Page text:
Lend Lease Services Pty Ltd, contracted to construct a refined sugar plant for Sugar Australia Pty Ltd, granted performance bonds totalling just over $4 million. Alleging delayed completion, failure to comply with the principal’s lawful directions and other breaches, Sugar gave Lend Lease a five-day notice of its intention to call on those bonds to cover its losses. Lend Lease applied for an urgent interim (temporary) injunction to restrain Sugar from cashing in the bonds before the alleged breaches had been determined on the evidence after a trial.
The Victorian Supreme Court granted Lend Lease the injunction, saying no payment would be available under the bond unless and until Sugar proved that it was entitled to the damages which the bonds were there to secure. Sugar appealed to the Victorian Court of Appeal which allowed Sugar’s appeal, reversed the Supreme Court’s decision and discharged the injunction. Sugar was then free to call on the bonds without first having to prove its underlying claims against Lend Lease.
In allowing Sugar’s appeal, the Victorian Court of Appeal reaffirmed the following principles stated in Fletcher Construction Australia Ltd v Varnsdorf Pty Ltd  3 VR 812:
1. Performance bonds give principals security for payments which contractors might owe them under a construction contract at some future point in time when the contractor may no longer be able to make those payments.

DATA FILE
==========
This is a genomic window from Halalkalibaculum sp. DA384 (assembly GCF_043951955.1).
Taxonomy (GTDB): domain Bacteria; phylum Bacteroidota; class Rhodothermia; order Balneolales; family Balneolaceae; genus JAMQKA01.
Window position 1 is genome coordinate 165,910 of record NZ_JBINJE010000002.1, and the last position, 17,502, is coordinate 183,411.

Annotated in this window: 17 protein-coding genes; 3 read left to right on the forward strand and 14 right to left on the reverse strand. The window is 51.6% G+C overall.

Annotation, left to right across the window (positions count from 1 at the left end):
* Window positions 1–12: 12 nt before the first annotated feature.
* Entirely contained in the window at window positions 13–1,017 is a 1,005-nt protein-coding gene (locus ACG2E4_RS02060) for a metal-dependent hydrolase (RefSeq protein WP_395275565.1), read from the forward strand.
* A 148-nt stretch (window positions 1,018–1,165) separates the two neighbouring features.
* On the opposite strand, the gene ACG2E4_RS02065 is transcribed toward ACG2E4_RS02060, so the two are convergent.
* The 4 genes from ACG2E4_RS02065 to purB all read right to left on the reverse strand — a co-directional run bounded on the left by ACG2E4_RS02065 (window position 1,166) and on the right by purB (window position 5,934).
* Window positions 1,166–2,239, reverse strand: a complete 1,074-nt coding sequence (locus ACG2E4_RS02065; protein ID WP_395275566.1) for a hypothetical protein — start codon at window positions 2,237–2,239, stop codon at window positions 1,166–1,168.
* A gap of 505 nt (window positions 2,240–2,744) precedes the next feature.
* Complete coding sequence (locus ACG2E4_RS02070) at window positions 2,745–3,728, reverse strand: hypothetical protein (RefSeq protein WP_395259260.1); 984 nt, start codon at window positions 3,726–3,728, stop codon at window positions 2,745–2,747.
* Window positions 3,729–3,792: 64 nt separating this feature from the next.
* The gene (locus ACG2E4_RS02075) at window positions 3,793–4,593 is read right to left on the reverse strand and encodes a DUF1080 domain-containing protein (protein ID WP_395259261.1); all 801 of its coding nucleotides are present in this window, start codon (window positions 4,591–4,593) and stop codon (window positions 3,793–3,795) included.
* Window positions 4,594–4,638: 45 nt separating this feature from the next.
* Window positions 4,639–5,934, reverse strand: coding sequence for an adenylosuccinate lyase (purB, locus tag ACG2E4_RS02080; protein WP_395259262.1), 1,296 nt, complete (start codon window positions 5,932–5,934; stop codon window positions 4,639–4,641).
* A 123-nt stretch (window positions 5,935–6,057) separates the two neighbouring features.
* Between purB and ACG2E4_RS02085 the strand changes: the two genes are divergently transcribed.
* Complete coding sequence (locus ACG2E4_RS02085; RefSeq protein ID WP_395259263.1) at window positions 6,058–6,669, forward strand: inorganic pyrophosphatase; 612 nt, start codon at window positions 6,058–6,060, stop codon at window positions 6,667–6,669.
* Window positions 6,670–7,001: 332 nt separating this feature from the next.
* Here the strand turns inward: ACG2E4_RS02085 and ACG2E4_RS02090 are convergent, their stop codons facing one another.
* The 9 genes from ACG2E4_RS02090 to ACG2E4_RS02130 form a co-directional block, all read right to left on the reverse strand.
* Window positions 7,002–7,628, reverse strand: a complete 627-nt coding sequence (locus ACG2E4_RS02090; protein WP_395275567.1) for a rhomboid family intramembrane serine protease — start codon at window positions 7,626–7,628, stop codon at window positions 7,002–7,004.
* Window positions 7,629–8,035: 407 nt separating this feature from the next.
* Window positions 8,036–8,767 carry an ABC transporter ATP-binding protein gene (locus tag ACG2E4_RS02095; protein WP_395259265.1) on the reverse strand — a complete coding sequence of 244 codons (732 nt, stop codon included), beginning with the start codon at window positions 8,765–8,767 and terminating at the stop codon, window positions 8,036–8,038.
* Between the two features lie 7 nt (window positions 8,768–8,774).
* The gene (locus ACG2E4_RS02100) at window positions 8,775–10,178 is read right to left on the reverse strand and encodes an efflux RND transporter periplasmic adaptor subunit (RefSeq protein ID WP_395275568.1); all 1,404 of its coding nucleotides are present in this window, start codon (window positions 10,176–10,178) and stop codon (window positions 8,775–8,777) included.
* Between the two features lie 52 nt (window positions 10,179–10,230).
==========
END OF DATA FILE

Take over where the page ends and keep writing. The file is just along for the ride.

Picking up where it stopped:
2. Performance bonds also shift the risk of being out of pocket while the parties are waiting for determination of a dispute under a construction contract, from the principal (which has to make progress payments in the meantime) to the contractor (which receives those payments in the meantime).
3. It would defeat these purposes if performance bonds were not payable until determination of the very claims they are designed to secure.
4. However, before having recourse to the bonds, the principal must have a genuine claim against the contractor and cashing in the bonds must not cause overwhelming injustice to the contractor.
5. This means that a contractor’s application to restrain a call on its performance bond will be denied if:
(a) the principal has an arguable claim against the contractor which could possibly succeed at a trial;
(b) recourse against the bond is reasonable in light of that arguable claim; and
(c) there is no reason in justice why the Court should prevent the principal’s recourse to the bond (for example, significant reputational damage to the contractor, a real risk that the principal will be unable to compensate the contractor for losses resulting from the pay-out should the principal’s claims fail and no real inconvenience to the principal if recourse to the bond monies were refused).
This decision should give principals renewed confidence that their right to cash in a contractor’s bank guarantee to secure a genuine claim under a construction contract will not be restrained except in the most unusual circumstances.